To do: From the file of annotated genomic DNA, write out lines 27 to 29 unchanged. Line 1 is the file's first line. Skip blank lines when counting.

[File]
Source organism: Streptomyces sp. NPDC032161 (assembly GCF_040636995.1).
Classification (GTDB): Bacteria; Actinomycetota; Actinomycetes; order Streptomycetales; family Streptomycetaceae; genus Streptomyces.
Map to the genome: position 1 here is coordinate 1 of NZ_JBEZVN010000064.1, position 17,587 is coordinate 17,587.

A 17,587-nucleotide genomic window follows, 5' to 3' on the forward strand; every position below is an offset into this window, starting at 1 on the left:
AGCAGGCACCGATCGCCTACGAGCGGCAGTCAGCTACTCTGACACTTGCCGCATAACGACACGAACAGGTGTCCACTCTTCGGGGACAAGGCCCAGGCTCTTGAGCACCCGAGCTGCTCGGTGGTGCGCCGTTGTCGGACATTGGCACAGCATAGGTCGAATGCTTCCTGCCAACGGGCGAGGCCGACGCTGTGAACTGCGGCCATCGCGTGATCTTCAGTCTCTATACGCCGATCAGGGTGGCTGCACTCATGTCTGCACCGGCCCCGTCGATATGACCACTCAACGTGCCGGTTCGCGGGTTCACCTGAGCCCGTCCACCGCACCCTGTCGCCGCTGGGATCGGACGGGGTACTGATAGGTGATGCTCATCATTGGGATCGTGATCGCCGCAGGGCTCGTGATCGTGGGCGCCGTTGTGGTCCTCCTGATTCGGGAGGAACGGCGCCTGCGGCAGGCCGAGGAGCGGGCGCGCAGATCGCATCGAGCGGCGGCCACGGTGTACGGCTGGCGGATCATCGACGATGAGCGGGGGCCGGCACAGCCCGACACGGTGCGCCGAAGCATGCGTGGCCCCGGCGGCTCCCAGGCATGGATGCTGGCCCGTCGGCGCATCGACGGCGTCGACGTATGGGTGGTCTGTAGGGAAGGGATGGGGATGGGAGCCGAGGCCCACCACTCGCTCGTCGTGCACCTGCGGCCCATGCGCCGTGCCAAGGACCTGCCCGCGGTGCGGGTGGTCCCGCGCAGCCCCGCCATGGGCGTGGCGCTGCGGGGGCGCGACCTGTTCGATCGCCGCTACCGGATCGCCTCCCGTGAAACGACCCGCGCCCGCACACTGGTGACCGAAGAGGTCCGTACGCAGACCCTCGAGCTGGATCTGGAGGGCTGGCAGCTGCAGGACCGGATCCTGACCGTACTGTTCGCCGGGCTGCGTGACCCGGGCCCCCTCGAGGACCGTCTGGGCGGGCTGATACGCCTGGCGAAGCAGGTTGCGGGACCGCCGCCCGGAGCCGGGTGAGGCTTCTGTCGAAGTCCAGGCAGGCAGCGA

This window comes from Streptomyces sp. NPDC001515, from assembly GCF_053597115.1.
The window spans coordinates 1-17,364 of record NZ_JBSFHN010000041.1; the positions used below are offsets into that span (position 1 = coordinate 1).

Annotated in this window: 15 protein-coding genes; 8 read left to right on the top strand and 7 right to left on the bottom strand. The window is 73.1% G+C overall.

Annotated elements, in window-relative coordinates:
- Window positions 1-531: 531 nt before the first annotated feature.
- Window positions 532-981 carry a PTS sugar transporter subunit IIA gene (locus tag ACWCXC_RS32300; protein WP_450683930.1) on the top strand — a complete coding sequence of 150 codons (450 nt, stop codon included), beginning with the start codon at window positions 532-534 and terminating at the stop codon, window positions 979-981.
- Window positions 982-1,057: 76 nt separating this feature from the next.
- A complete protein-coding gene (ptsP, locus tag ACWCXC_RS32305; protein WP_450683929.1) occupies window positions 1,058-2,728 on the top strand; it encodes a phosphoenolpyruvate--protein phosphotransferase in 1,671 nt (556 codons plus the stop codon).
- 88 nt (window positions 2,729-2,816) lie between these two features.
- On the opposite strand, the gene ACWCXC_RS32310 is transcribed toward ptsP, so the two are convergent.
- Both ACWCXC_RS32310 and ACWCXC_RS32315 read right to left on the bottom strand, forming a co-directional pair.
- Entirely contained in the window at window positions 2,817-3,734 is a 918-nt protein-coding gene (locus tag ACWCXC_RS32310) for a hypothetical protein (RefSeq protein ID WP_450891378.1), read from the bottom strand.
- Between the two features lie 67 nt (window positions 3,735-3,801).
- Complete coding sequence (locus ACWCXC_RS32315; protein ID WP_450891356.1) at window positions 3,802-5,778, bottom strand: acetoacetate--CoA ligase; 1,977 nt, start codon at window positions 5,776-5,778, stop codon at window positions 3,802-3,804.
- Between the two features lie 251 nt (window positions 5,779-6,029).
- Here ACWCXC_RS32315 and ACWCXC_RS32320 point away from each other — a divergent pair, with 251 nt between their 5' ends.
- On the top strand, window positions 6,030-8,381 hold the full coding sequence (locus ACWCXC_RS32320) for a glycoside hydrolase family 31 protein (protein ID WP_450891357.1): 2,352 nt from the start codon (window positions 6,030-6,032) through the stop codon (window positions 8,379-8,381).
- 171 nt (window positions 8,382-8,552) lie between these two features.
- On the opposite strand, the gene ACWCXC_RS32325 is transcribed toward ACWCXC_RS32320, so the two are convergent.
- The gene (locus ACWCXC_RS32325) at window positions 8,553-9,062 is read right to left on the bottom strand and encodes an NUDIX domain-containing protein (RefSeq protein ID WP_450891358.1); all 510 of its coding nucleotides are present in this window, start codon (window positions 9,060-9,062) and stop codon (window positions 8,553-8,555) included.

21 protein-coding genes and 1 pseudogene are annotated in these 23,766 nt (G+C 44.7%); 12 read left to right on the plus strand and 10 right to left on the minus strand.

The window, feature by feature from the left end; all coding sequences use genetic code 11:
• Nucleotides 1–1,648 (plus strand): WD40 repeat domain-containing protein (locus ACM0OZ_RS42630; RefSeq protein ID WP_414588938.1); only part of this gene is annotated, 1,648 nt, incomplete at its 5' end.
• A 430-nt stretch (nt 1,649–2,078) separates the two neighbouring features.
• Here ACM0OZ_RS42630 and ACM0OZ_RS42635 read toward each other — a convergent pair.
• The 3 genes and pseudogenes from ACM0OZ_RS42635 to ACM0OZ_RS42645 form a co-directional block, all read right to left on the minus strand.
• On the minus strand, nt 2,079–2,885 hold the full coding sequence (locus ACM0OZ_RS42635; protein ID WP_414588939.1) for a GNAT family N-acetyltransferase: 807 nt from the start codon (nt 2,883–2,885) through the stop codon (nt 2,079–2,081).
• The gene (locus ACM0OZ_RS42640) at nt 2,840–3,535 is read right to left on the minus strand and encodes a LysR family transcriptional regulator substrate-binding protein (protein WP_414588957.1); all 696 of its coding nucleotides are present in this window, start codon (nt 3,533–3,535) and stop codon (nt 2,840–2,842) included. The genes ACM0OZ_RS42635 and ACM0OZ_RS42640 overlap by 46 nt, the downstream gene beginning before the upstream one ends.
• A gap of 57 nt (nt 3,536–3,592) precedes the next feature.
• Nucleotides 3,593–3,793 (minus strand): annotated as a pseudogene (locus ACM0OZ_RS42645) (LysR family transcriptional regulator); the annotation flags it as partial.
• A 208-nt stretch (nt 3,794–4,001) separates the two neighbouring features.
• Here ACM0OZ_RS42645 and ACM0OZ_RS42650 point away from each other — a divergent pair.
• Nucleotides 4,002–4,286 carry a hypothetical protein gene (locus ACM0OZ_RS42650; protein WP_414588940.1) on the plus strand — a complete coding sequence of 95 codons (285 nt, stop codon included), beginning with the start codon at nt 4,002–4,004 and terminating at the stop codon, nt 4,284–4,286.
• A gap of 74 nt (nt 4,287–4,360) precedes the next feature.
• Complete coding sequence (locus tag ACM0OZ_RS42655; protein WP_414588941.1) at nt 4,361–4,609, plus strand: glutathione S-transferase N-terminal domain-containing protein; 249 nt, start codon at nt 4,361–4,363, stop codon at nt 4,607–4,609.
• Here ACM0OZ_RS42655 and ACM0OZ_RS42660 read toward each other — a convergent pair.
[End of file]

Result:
The window, feature by feature from the left end; all coding sequences use genetic code 11:
• Nucleotides 1–1,648 (plus strand): WD40 repeat domain-containing protein (locus ACM0OZ_RS42630; RefSeq protein ID WP_414588938.1); only part of this gene is annotated, 1,648 nt, incomplete at its 5' end.
• A 430-nt stretch (nt 1,649–2,078) separates the two neighbouring features.